Kiddushin 9aקידושין ט׳ א
The William Davidson Talmudתלמוד מהדורת ויליאם דוידסון
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9aט׳ א

חומרי פתכייתא אתאי ההיא איתתא אמרה ליה הב לי חד שוכא אמר לה אי יהבינא ליך מיקדשת לי אמרה ליה הבה מיהבה אמר רב חמא כל הבה מיהבה לאו כלום הוא

beads [ḥumrei]of glass [petakhyata]. A certain woman came and said to him: Give me one string. He said to her: If I give you this string will you be betrothed to me with it? She said to him: Give, give. Rav Ḥama said: Any use of the expression: Give, give, is nothing. Although she said: Give, give, she did not agree to the condition, as she was mocking him and had no intention of actually becoming betrothed.

ההוא גברא דהוה קא שתי חמרא בחנותא אתאי ההיא איתתא אמרה ליה הב לי חד כסא אמר לה אי יהיבנא ליך מיקדשת לי אמרה ליה אשקויי אשקיין אמר רב חמא כל אשקויי אשקיין לאו כלום הוא

The Gemara relates a similar incident: There was a certain man who was drinking wine in a store. A woman came in and said to him: Give me one cup of wine. He said to her: If I give you a cup of wine will you be betrothed to me with it? She said to him: Give to drink, give it to me to drink. Rav Ḥama said that any use of the expression: Give to drink, give it to me to drink, is nothing, i.e., she certainly did not intend to accept the condition and she is not betrothed.

ההוא גברא דהוה קא שדי תמרי מדקלא אתאי ההיא איתתא א"ל שדי לי תרתי אמר לה אי שדינא ליך מיקדשת לי אמרה ליה שדי מישדא אמר רב זביד כל שדי מישדא לאו כלום הוא

The Gemara further relates: There was a certain man who was picking dates from a date tree. A certain woman came and said to him: Throw me two. He said to her: If I throw two dates to you will you be betrothed to me with them? She said to him: Throw, throw. Rav Zevid said: Any use of the expression: Throw, throw, is nothing, and she is not betrothed.

איבעיא להו הב אשקי ושדי מהו אמר רבינא מקודשת רב סמא בר רקתא אמר תגא דמלכא אינה מקודשת והלכתא אינה מקודשת

A dilemma was raised before the Sages: If she said: Give, or: Give to drink, or: Throw, without the additional emphasis of the repetition, what is the halakha? Does this straightforward statement indicate that she actually meant him to give it to her in accordance with his stated condition, or does she not agree to betrothal even here? Ravina said: She is betrothed. Rav Sama bar Rakta said in the form of an oath: By the king’s crown! She is not betrothed. The Gemara states: And the halakha is that she is not betrothed.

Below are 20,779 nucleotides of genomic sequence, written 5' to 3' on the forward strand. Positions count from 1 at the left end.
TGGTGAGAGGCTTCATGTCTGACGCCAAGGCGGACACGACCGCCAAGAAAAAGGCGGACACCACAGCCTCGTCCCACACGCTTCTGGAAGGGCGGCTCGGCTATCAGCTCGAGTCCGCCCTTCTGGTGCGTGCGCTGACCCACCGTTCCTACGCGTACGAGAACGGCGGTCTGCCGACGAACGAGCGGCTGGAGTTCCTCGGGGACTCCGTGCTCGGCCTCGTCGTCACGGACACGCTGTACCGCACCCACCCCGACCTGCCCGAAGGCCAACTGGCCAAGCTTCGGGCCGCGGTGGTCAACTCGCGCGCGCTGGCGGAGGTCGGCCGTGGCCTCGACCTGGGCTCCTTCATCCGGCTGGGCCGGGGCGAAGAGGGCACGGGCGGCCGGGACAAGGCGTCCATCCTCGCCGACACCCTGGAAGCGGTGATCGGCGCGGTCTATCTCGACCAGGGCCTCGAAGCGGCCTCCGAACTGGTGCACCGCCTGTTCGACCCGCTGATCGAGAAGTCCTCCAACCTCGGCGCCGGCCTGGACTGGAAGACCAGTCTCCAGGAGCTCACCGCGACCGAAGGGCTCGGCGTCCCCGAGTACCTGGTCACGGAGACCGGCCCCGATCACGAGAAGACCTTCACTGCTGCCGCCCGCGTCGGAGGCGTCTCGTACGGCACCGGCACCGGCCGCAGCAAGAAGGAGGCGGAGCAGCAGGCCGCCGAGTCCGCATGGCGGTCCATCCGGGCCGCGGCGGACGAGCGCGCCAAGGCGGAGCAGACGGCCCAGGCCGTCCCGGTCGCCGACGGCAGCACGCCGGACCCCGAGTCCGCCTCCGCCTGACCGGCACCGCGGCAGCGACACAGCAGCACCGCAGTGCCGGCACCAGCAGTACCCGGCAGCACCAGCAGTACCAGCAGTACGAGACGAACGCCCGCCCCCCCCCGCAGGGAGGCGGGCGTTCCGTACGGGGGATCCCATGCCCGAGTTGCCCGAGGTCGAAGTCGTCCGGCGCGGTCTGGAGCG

והלכתא שיראי לא צריכי שומא והלכתא כר"א והלכתא כרבא אמר רב נחמן :

The Gemara issues further rulings concerning the previous cases. And the halakha is: With regard to silk garments that are worth more than one peruta, appraisal is not necessary before a woman can be betrothed with them. And the halakha is in accordance with the opinion of Rabbi Elazar, that if a man promised a woman one hundred dinars as betrothal money and gave her only a dinar, she is betrothed. And the halakha is in accordance with the opinion of Rava, who said that Rav Naḥman said that if he promised one hundred dinars and gave her only collateral, this is not a valid betrothal.

ת"ר בשטר כיצד כתב לו על הנייר או על החרס אע"פ שאין בו שוה פרוטה בתך מקודשת לי בתך מאורסת לי בתך לי לאינתו הרי זו מקודשת

§ The Sages taught: How is betrothal performed with a document? If he wrote the following for a young woman’s father on paper or earthenware, despite the fact that the paper or earthenware is not worth one peruta: Your daughter is betrothed [mekuddeshet] to me, or: Your daughter is betrothed [me’oreset] to me, or: Your daughter is to me as a wife, then she is betrothed. There is no requirement for the paper or earthenware to be worth one peruta, as she is not betrothed through the value of the paper or earthenware.

מתקיף לה ר' זירא בר ממל הא לא דמי האי שטרא לשטר זביני התם מוכר כותב לו שדי מכורה לך הכא בעל כותב בתך מקודשת לי